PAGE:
Sunday, July 11, 2010

State, Religion, And Social Reforms

State, Religion, And Social Reforms

By Dr. Asghar Ali Engineer

09 July, 2010

No one will dispute the fact that social reforms are urgently needed with breath taking changes taking place all around in our society. But two questions become important in this respect: 1) what is the role of state and 2) what is the role of religion? There are people who insist that state should play an active role and usher in these reforms. Secondly there are people who think religion can hardly be helpful and instead it becomes an obstacle in social change.

Those who demand active role of the state could either be politically motivated or may feel state as an agency is a powerful enough to bring needed reforms. Also, it depends whether state is authoritarian in nature of democratic. If the state is authoritarian and the ruler, even if enlightened enough to bring about change, cannot succeed in its mission. There are several examples before us.

The Afghan king Amanullah was an enlightened ruler and tried to enforce modern reforms in Afghan society in late twenties and early thirties of the last century in an extremely conservative tribal society. He invited rebellion and lost his throne. Of course British colonialists also played their role in dethroning him. The other example is of the Shah of Iran. He also tried to force people to accept modern reforms and invited ire of Ayatullahs on one hand, and conservative peasantry, on the other. He also lost his throne though there were several other factors including acting as an American stooge in Middle East and exiling Ayatullah Khomeini and some other factors.

The democratic state, on the other hand, has to keep religious sensitivities of voters in mind. Also, there may be, and often there are, contradictory political pressures to be encountered. A section of enlightened liberal Hindu leadership led by Jawaharlal Nehru and Dr. Ambedkar, for example, drafted the Hindu code Bill after independence to bring about urgently needed social reforms in the Hindu Law but had to withdraw it in the face of stiff opposition from orthodox Hindus and water it down considerably. Dr. Ambedkar had to resign as a law minister in frustration. Even Nehru’s political charisma did not help.

The BJP, the Hindu Right Party has implementation of Common Civil Code as part of its Hindutva Agenda and tried its best to create majoritarian ethos around it but did not succeed except among urban middle class and it was precisely for this reason that though it led NDA coalition for six years but could not bring in common civil code which was its own agenda. Thus in a democratic state too there are obvious constraints in bringing about social reform.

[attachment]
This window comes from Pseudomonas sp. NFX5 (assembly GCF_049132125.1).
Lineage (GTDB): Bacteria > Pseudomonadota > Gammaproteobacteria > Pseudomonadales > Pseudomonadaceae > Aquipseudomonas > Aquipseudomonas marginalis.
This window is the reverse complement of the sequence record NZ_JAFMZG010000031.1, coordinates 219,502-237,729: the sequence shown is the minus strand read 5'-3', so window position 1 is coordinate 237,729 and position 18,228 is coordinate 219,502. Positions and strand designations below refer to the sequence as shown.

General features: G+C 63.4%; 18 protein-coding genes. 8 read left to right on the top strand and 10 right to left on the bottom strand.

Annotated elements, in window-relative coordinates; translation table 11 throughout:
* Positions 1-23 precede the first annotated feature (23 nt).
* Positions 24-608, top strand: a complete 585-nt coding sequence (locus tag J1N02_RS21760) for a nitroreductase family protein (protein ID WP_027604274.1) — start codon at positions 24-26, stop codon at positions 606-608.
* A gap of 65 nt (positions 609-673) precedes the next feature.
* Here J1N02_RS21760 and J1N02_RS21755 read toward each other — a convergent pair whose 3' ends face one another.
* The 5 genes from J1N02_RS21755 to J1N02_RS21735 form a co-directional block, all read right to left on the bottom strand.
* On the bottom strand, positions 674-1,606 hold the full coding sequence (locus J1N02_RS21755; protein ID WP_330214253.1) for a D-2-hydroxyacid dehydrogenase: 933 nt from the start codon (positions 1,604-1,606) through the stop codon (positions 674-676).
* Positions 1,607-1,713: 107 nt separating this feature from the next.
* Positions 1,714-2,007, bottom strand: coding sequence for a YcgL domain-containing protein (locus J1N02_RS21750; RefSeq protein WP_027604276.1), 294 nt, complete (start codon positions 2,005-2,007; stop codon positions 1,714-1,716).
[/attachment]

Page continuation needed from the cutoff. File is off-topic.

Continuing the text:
The state can only actively intervene where customary law involves human life and law and order problem. For example the British outlawed sati though it was the Hindu customary law as human life was involved. Recently, instances of honour killings (or dishonorable killings?) are surfacing and though customary law may not permit marriage within gotra or in other castes but no one has right to take any ones life and hence state has to intervene and legislate against such shameful killings.

If in such cases state does not intervene more lives are likely to be lost and hence state intervention is a must. But all cases of social reforms do not fall in this category and therefore, need very careful and sensitive handling. There is question of gender justice, for example. Now there are age–old customs and traditions in this respect and what is more problematic is that it is treated as part of religion.

Thus in the field of social reform there are two aspects: one, those reforms which pertain to purely social matters likes dowry, social boycott or ex-communication and similar other problems and those which are thought to be part of ones religion like personal laws involving marriage, divorce etc. There are problems pertaining to certain grey areas as well like observing purdah or dress code which some treat as religious and some as purely socio-cultural but nevertheless quite sensitive.

Can state lay down any dress code? Whenever this has happened state has not succeeded. As already referred to, King Amanullah of Afghanistan and Shah of Iran miserably failed in abolishing purdah. And the latest example is of burqa controversy in Europe. France is trying to legislate against burqa and Belgium has already banned it. But human rights organizations and activists have raised serious objections to such a ban and European Parliamentary Committee on Human rights has recently declared it as illegal.